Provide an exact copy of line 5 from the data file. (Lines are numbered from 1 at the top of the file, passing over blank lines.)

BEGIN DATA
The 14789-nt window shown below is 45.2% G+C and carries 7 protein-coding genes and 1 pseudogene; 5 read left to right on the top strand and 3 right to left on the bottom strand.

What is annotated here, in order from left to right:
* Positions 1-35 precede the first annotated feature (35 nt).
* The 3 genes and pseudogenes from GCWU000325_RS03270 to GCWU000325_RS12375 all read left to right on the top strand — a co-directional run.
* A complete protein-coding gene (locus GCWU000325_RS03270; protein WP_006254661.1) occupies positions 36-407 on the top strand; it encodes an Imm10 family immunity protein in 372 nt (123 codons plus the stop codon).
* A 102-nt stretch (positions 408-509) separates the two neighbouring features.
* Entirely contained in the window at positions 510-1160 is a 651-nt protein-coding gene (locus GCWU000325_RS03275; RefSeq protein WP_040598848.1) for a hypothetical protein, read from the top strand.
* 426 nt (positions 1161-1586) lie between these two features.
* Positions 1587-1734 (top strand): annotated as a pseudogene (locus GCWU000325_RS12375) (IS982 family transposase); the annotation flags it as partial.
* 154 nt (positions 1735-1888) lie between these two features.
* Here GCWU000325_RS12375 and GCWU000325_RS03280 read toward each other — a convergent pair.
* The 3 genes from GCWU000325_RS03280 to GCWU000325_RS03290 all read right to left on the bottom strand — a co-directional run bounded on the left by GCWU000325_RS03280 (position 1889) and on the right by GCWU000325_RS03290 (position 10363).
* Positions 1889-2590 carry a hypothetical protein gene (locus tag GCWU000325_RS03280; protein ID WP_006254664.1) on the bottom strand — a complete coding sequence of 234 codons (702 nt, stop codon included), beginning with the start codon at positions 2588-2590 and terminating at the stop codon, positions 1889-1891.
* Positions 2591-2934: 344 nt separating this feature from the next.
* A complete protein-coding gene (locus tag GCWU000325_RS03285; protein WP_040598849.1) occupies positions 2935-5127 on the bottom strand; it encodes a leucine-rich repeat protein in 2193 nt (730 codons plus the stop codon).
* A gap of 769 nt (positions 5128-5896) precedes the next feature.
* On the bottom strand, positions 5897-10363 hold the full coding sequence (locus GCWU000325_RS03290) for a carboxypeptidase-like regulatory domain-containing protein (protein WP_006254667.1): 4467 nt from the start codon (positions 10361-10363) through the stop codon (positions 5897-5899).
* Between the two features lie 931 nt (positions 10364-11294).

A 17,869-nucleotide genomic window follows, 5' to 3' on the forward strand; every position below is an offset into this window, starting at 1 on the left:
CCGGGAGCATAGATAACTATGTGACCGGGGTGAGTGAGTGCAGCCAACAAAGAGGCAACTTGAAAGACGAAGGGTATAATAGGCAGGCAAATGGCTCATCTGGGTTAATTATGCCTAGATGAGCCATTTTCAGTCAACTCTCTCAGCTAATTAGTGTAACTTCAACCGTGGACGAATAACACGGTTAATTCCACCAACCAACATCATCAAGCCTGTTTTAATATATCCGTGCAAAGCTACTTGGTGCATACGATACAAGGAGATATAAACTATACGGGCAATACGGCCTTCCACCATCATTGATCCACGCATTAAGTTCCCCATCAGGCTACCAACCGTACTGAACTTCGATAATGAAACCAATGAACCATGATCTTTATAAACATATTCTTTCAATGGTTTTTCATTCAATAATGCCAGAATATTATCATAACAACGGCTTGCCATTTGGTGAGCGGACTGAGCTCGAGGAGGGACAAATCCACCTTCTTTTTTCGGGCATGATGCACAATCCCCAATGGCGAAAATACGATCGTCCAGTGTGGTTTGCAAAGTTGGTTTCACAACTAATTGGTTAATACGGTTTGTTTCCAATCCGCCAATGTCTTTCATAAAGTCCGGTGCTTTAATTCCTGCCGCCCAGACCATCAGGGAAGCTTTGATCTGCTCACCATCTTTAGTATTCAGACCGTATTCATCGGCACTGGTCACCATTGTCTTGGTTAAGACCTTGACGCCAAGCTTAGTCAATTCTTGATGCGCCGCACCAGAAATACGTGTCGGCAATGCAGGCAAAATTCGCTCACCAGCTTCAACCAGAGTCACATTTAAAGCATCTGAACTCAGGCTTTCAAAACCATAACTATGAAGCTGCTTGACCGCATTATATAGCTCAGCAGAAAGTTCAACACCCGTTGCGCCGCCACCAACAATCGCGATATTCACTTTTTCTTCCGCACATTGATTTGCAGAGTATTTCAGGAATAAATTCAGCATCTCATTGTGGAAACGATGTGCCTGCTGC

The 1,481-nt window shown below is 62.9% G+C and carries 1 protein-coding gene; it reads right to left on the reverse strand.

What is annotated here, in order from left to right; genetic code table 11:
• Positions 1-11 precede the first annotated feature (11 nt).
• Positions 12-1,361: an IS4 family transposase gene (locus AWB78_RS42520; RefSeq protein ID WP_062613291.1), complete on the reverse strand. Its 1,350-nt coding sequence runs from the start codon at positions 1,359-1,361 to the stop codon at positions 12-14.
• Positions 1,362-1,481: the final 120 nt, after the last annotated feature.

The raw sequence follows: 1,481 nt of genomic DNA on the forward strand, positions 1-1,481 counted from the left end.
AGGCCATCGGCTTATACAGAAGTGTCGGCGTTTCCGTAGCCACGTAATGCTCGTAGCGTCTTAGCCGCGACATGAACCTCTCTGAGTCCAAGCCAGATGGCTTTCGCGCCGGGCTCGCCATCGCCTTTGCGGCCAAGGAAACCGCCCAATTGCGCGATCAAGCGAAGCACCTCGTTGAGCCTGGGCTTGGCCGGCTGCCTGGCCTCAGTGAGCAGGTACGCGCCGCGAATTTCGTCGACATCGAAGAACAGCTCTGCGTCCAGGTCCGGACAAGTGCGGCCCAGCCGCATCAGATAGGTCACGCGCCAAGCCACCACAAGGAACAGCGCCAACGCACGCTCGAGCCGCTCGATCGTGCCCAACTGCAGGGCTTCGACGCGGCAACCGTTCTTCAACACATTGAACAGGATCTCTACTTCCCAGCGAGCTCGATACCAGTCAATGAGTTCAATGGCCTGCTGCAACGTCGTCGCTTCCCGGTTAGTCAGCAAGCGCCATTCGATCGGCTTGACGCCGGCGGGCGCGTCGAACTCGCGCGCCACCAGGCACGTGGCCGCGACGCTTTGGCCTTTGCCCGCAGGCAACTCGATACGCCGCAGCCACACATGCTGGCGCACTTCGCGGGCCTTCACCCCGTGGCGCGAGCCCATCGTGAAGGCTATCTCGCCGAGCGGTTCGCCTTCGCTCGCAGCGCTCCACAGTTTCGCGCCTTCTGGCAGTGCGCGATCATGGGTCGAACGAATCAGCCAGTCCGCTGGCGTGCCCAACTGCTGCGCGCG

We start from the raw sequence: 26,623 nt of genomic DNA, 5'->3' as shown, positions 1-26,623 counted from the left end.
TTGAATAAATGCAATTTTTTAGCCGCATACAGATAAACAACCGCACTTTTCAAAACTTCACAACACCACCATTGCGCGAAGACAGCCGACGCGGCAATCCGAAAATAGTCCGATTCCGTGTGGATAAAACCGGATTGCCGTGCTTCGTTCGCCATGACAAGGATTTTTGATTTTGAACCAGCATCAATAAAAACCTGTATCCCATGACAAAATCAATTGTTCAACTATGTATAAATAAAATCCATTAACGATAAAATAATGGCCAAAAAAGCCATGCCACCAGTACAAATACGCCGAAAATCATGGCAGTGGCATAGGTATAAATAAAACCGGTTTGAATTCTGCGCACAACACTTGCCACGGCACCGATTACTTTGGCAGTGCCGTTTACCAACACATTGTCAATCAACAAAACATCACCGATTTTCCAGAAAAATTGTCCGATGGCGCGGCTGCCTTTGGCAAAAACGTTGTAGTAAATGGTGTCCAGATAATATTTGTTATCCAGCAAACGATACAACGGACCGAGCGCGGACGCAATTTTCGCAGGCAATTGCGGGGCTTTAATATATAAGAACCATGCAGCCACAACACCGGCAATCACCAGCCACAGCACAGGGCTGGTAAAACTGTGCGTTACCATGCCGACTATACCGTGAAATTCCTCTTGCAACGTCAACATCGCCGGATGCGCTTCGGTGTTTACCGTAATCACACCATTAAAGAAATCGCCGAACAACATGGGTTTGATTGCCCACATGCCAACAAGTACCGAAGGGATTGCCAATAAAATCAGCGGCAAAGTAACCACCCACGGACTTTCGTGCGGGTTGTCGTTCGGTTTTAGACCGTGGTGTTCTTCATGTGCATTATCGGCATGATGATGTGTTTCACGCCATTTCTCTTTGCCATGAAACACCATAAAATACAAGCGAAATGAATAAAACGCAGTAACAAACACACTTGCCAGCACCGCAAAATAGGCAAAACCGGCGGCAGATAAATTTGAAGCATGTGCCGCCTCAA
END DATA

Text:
* A complete protein-coding gene (locus GCWU000325_RS03270; protein WP_006254661.1) occupies positions 36-407 on the top strand; it encodes an Imm10 family immunity protein in 372 nt (123 codons plus the stop codon).